Your pet’s body must maintain a relatively constant internal environment, called homeostasis, to ensure proper physiological processes. One of the main components of homeostasis is the temperature. This is the reason why measuring a dog or a cat’s temperature is always a part of any medical assessment. The finding of an abnormal body temperature, e.g. fever, is an indication that something is wrong and warrants further investigation.

Since pets can’t talk and complain when they feel bad, monitoring temperature, together with other vital signs, becomes very helpful in detecting diseases and monitoring their progression and response to treatment.

Everyone can theoretically monitor the temperature of his or her dog or cat at home. However, this is unlikely to happen since nobody, including both pets and owners, don’t like the measuring method involved.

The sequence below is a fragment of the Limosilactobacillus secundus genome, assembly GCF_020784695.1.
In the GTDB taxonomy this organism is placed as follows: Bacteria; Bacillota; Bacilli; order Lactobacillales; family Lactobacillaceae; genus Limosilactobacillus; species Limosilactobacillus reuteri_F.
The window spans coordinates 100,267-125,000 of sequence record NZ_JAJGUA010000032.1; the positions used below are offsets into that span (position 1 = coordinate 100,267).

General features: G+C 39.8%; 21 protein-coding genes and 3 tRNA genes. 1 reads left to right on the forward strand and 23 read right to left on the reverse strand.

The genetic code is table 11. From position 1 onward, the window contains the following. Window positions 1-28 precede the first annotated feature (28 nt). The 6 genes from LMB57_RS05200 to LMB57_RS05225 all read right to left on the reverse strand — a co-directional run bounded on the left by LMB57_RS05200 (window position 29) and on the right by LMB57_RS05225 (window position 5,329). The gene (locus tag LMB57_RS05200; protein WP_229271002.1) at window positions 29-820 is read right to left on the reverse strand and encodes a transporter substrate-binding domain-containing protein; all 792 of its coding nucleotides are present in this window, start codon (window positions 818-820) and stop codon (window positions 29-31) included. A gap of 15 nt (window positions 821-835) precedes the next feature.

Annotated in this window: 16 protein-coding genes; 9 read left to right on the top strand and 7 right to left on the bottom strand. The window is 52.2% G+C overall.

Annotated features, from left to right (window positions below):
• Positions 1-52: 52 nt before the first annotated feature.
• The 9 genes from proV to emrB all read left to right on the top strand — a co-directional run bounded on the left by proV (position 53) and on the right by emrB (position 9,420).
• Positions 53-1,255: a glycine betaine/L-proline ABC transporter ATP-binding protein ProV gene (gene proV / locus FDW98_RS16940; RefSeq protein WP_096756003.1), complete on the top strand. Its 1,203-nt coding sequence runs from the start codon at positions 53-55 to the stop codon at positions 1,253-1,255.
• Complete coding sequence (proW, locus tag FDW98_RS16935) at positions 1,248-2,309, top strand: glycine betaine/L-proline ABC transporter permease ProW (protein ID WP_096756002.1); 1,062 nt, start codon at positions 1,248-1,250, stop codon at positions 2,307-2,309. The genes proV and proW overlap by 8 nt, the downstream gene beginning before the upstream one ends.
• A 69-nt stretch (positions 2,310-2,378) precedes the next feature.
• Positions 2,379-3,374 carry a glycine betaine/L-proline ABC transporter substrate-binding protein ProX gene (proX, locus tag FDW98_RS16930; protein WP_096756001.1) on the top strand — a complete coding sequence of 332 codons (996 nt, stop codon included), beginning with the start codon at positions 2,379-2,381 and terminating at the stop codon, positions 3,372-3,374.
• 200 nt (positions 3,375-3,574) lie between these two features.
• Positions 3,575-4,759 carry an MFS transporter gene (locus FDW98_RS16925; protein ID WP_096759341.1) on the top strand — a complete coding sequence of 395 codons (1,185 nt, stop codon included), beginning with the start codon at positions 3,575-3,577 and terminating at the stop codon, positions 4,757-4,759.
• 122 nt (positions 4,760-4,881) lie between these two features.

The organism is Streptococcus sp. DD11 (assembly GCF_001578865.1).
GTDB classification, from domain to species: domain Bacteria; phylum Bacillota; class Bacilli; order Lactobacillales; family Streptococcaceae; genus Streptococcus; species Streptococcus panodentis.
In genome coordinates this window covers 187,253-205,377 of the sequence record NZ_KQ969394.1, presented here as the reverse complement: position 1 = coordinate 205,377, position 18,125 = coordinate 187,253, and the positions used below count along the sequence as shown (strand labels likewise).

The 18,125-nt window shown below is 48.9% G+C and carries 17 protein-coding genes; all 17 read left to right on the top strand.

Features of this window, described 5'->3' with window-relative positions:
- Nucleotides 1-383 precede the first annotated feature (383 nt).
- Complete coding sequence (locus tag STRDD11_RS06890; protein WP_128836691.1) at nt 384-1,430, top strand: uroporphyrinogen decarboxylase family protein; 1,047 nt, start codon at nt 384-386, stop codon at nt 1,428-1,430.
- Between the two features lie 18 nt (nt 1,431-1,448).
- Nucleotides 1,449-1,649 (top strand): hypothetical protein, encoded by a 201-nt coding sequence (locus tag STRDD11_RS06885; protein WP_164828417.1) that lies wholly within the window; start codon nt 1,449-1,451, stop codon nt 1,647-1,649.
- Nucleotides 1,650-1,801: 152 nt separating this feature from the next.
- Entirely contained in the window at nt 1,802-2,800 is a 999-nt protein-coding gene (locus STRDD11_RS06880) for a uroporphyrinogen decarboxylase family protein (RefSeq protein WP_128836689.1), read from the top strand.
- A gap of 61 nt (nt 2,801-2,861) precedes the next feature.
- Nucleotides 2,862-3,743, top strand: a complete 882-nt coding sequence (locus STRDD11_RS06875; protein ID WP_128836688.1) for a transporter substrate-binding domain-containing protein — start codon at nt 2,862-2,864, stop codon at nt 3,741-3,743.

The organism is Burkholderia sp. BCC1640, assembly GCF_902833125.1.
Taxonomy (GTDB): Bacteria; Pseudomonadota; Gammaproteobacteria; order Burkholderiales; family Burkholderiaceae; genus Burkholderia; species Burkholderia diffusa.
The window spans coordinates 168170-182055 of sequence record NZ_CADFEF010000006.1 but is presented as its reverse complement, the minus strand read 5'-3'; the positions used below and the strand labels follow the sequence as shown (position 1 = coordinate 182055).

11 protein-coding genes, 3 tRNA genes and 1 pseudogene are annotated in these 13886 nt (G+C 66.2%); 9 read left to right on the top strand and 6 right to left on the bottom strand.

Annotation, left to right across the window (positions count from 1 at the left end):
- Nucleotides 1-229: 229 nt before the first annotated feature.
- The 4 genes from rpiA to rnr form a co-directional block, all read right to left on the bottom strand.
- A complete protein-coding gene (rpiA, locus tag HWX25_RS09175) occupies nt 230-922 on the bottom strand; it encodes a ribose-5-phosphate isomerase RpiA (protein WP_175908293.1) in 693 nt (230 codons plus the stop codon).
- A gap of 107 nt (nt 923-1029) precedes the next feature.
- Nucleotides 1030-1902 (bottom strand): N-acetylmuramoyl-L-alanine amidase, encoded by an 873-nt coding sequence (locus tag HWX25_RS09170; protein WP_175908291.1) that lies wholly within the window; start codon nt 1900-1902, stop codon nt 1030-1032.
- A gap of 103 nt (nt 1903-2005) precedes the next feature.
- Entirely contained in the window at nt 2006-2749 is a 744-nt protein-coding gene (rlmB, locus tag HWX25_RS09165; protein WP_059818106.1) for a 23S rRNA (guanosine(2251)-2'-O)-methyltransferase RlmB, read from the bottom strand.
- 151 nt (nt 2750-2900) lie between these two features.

A non-invasive yet continuous method of monitoring pets temperature would therefore be of significant value in preventive medicine and monitoring of dogs or cats for the risk of developing medical conditions associated with an abnormal temperature, from heatstroke to fever episodes and more.